Readers...Remember the story about a Nuri which was shot in Gubir ops area but still managed to land safely...raining 'avtur' along its flight path? It happened on 19 April 1976...8 days before the tragic incident with the late Sgt Leong Yee Heang as the AQM who later perished! During those critical period, No 10 Sqn was short of aircrew...captains, co-pilots and AQMs.
I'm very happy indeed when the co-pilot himself obliged my request for him to relate his adventures. Why not spare a few minutes of your precious time to read his unedited e-mail...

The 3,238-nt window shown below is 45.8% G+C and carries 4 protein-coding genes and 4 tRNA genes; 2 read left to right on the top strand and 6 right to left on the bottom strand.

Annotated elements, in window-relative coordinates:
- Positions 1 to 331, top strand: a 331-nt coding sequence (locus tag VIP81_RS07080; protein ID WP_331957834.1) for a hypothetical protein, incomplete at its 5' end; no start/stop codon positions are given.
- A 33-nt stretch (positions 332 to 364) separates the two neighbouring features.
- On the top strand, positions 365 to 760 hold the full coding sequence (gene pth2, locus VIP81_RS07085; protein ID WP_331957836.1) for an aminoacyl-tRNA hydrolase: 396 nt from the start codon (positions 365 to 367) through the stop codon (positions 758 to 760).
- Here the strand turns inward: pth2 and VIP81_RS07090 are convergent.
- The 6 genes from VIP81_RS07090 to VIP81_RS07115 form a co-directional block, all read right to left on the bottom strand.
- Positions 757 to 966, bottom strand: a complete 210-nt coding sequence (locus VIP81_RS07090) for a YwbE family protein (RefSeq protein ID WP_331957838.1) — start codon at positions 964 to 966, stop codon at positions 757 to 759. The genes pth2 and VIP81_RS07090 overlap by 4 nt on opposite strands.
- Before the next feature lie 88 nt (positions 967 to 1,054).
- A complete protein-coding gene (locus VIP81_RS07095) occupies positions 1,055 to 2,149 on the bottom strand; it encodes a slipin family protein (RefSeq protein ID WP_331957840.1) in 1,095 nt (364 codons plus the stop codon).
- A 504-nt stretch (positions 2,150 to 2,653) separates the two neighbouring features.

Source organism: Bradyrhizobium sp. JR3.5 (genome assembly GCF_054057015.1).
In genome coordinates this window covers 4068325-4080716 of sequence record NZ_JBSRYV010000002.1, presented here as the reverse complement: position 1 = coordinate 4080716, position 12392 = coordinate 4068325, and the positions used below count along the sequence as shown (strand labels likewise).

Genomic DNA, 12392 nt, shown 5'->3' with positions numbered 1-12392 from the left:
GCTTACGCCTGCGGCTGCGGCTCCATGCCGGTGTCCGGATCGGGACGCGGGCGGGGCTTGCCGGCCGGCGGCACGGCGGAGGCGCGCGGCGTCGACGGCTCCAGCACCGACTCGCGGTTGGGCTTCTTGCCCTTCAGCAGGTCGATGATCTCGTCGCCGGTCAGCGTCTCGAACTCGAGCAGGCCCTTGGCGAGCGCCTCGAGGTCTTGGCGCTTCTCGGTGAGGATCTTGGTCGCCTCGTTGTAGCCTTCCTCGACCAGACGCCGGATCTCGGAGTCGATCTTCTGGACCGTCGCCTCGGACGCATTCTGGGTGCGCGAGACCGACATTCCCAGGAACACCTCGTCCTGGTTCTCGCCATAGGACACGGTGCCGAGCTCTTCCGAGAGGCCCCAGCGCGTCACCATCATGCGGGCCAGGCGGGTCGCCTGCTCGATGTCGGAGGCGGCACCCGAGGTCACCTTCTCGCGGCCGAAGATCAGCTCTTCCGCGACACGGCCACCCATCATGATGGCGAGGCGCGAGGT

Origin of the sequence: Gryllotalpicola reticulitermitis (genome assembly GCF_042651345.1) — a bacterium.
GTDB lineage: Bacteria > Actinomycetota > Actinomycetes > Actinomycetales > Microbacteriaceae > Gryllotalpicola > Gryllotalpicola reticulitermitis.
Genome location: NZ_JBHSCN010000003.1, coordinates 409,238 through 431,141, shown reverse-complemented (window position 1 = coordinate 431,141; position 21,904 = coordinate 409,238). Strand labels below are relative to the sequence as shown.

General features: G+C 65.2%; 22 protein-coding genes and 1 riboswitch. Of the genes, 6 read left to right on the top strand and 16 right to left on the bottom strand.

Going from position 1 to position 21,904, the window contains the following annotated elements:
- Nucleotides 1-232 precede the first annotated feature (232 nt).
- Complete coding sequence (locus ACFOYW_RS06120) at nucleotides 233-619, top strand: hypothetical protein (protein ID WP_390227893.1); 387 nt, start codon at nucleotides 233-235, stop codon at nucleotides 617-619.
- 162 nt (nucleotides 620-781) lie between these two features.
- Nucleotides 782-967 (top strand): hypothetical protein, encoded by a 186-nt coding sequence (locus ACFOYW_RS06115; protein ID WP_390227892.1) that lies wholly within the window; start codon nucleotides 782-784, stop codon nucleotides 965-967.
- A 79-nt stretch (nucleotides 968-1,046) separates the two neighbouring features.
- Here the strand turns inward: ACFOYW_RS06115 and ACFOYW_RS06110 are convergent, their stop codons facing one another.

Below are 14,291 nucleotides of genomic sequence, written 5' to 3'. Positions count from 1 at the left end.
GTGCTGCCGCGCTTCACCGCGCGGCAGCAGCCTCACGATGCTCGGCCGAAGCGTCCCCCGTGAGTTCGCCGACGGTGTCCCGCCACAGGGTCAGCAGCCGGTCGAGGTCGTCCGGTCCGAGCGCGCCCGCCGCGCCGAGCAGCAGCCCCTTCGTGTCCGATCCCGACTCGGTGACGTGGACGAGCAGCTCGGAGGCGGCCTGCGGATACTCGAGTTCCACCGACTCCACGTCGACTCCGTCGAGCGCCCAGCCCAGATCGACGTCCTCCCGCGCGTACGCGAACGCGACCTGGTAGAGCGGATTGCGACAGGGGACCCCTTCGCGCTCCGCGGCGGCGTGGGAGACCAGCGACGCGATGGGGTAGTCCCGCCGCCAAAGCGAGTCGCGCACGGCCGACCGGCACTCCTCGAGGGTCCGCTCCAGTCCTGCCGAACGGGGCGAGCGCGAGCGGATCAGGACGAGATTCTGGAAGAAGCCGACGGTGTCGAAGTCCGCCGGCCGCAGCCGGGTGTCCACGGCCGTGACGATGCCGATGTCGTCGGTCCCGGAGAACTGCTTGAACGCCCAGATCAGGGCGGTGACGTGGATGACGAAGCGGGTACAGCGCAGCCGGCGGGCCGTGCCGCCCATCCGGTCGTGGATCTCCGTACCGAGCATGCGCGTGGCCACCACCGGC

"...This incident was exactly a week before the great tragedy. We were tasked for a formation of 4 x Nuris to insert troops to an area said to be a big CT camp which was heavily booby-trapped all around, which made it impossible for the troops to assault from the ground without suffering huge casualties. So decision was made for the troops to abseil directly onto the camp which was situated on a long ridge. I cant really remember all the crew that was involved, I was a rookie then, just got my CAT hardly a month before that and I was the first of my batch of about 7 or 8 copilots having graduated from HeliFTS to be catted and sent for the mission. In fact I did a tasking before that (immediately after my CAT) to KEMUBU for the resup for the PFF with Lt Murad. I remember that they were churning out copilots like a factory - Trg officer Capt Lim AP will take us for check rides and once ready Capt Woo and the other examinerrs will take us for the CAT ride (the brand new Copilots fresh out of HeliFTS were yours truly, Nasrun, Zahardin, Syed Busri, Hadi, Yahya and Ghaffar, while Hashim Hamzah and Bakar Said went direct to BW for the Alouette conversion). The people from EXam Unit (EU) were Capt Woo, Capt Lee ST and a few others which I cannot remember now. In fact Hadi stayed out of the first Gubir ops till the end since all the examiners were required to fly for the Gubir ops and they didn't have time to CAt him. He was only catted when we came back from the Gubir Ops. I'm not so sure of the other CoPilots involeved. They could be Nor Ibrahim, Arwah Azam, Yeow, Senin, Sikh Azhar and Mat Sulong- I stand to be corrected there. The Capts were Goh Seng Toh (OC), Sulaiman Yakob (Trg Offr), Meor Zubir, Murad, Shariff, Azmi, Amin, LIm AP and some others.